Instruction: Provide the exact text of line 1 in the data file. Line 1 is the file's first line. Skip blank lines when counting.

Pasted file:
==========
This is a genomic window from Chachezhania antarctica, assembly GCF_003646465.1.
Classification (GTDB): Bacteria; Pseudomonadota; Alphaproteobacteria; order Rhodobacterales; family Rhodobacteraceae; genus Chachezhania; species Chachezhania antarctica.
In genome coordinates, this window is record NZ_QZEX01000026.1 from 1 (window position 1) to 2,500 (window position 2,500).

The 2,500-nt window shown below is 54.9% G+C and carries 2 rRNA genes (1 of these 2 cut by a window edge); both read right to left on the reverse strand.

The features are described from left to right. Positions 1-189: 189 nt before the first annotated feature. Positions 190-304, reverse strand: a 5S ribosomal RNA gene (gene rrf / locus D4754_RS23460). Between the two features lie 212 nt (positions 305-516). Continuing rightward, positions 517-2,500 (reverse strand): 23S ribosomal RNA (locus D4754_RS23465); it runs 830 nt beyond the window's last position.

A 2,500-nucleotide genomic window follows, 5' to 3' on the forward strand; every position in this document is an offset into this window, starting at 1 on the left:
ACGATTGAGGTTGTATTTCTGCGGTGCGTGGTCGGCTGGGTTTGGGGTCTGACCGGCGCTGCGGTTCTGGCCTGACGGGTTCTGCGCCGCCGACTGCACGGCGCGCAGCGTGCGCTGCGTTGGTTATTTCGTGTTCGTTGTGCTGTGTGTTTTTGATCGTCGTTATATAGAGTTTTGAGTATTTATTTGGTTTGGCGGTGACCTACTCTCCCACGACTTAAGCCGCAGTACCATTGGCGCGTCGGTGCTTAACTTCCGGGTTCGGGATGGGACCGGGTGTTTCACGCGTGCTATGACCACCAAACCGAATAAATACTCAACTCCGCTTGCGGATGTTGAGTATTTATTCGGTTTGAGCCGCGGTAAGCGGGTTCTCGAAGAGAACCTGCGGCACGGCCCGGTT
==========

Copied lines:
This is a genomic window from Chachezhania antarctica, assembly GCF_003646465.1.